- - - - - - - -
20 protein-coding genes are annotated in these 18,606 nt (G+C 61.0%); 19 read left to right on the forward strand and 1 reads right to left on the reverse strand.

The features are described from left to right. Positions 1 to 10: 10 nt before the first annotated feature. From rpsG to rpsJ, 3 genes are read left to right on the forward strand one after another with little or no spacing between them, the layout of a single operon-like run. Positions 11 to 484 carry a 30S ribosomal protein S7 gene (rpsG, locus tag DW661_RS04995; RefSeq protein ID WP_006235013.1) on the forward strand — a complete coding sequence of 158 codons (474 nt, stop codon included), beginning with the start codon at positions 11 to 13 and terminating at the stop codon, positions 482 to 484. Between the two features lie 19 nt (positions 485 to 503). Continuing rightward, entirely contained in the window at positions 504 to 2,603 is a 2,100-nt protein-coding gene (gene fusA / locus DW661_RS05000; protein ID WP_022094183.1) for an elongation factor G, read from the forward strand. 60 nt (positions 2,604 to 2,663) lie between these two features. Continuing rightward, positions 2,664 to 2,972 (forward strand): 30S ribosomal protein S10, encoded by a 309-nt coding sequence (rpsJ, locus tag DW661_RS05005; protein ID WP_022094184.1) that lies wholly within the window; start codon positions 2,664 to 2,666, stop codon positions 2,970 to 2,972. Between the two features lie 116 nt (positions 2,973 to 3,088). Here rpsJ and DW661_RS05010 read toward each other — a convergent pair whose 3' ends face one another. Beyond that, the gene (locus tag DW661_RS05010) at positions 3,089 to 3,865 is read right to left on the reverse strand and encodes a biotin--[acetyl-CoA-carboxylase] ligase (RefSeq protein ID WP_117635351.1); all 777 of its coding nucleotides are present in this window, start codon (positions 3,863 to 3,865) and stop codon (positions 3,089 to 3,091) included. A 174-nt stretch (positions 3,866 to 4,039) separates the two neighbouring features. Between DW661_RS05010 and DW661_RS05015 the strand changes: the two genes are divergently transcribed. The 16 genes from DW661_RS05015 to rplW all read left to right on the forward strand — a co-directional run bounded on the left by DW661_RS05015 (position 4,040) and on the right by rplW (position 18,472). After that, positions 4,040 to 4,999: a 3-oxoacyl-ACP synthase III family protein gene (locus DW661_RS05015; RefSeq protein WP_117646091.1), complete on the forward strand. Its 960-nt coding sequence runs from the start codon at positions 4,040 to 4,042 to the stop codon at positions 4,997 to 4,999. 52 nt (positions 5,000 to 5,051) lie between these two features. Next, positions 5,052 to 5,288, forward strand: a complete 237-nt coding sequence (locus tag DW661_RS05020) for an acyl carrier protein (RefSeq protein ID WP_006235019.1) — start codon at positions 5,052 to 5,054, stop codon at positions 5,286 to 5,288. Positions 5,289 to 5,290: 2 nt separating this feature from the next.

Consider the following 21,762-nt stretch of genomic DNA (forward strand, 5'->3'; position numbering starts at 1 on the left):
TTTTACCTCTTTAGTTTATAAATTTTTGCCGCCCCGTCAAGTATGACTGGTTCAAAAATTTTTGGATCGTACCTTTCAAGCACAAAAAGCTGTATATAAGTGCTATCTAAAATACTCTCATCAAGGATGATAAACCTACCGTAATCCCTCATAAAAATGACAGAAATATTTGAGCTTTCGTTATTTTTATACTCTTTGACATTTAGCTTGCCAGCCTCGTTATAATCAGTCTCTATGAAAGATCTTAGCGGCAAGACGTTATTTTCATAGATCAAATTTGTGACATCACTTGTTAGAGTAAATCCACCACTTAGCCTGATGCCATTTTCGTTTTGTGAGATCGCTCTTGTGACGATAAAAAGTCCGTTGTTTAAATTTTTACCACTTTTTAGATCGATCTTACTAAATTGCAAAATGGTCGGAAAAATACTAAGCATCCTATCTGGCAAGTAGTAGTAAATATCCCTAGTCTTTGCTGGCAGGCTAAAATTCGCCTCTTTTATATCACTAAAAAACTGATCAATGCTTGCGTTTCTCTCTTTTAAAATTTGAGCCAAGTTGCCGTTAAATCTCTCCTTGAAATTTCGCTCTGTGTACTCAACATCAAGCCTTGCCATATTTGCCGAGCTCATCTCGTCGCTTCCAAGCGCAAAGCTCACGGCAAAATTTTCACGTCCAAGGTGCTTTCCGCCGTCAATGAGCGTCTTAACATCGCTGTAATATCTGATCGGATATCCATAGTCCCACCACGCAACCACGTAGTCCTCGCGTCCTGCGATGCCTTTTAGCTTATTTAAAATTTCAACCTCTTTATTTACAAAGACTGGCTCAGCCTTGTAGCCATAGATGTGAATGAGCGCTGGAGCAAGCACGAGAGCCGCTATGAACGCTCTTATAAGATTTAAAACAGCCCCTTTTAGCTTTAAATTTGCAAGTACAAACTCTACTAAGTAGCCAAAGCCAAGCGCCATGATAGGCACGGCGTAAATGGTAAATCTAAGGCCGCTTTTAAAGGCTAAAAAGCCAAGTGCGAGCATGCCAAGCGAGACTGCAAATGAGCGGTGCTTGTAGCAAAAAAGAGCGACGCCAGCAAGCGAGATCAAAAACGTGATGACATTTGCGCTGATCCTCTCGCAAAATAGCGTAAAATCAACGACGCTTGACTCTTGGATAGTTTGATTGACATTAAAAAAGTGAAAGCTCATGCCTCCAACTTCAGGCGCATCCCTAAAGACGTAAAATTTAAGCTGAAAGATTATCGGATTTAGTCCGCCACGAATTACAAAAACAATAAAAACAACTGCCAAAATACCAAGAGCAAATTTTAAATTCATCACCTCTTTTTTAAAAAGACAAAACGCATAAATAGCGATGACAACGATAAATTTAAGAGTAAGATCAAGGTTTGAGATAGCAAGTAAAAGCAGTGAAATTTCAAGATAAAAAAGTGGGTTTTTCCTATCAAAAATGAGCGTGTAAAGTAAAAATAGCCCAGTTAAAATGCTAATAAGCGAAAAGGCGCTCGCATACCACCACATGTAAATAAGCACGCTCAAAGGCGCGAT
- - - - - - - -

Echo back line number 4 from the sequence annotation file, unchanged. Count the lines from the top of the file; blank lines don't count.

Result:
TTTTACCTCTTTAGTTTATAAATTTTTGCCGCCCCGTCAAGTATGACTGGTTCAAAAATTTTTGGATCGTACCTTTCAAGCACAAAAAGCTGTATATAAGTGCTATCTAAAATACTCTCATCAAGGATGATAAACCTACCGTAATCCCTCATAAAAATGACAGAAATATTTGAGCTTTCGTTATTTTTATACTCTTTGACATTTAGCTTGCCAGCCTCGTTATAATCAGTCTCTATGAAAGATCTTAGCGGCAAGACGTTATTTTCATAGATCAAATTTGTGACATCACTTGTTAGAGTAAATCCACCACTTAGCCTGATGCCATTTTCGTTTTGTGAGATCGCTCTTGTGACGATAAAAAGTCCGTTGTTTAAATTTTTACCACTTTTTAGATCGATCTTACTAAATTGCAAAATGGTCGGAAAAATACTAAGCATCCTATCTGGCAAGTAGTAGTAAATATCCCTAGTCTTTGCTGGCAGGCTAAAATTCGCCTCTTTTATATCACTAAAAAACTGATCAATGCTTGCGTTTCTCTCTTTTAAAATTTGAGCCAAGTTGCCGTTAAATCTCTCCTTGAAATTTCGCTCTGTGTACTCAACATCAAGCCTTGCCATATTTGCCGAGCTCATCTCGTCGCTTCCAAGCGCAAAGCTCACGGCAAAATTTTCACGTCCAAGGTGCTTTCCGCCGTCAATGAGCGTCTTAACATCGCTGTAATATCTGATCGGATATCCATAGTCCCACCACGCAACCACGTAGTCCTCGCGTCCTGCGATGCCTTTTAGCTTATTTAAAATTTCAACCTCTTTATTTACAAAGACTGGCTCAGCCTTGTAGCCATAGATGTGAATGAGCGCTGGAGCAAGCACGAGAGCCGCTATGAACGCTCTTATAAGATTTAAAACAGCCCCTTTTAGCTTTAAATTTGCAAGTACAAACTCTACTAAGTAGCCAAAGCCAAGCGCCATGATAGGCACGGCGTAAATGGTAAATCTAAGGCCGCTTTTAAAGGCTAAAAAGCCAAGTGCGAGCATGCCAAGCGAGACTGCAAATGAGCGGTGCTTGTAGCAAAAAAGAGCGACGCCAGCAAGCGAGATCAAAAACGTGATGACATTTGCGCTGATCCTCTCGCAAAATAGCGTAAAATCAACGACGCTTGACTCTTGGATAGTTTGATTGACATTAAAAAAGTGAAAGCTCATGCCTCCAACTTCAGGCGCATCCCTAAAGACGTAAAATTTAAGCTGAAAGATTATCGGATTTAGTCCGCCACGAATTACAAAAACAATAAAAACAACTGCCAAAATACCAAGAGCAAATTTTAAATTCATCACCTCTTTTTTAAAAAGACAAAACGCATAAATAGCGATGACAACGATAAATTTAAGAGTAAGATCAAGGTTTGAGATAGCAAGTAAAAGCAGTGAAATTTCAAGATAAAAAAGTGGGTTTTTCCTATCAAAAATGAGCGTGTAAAGTAAAAATAGCCCAGTTAAAATGCTAATAAGCGAAAAGGCGCTCGCATACCACCACATGTAAATAAGCACGCTCAAAGGCGCGAT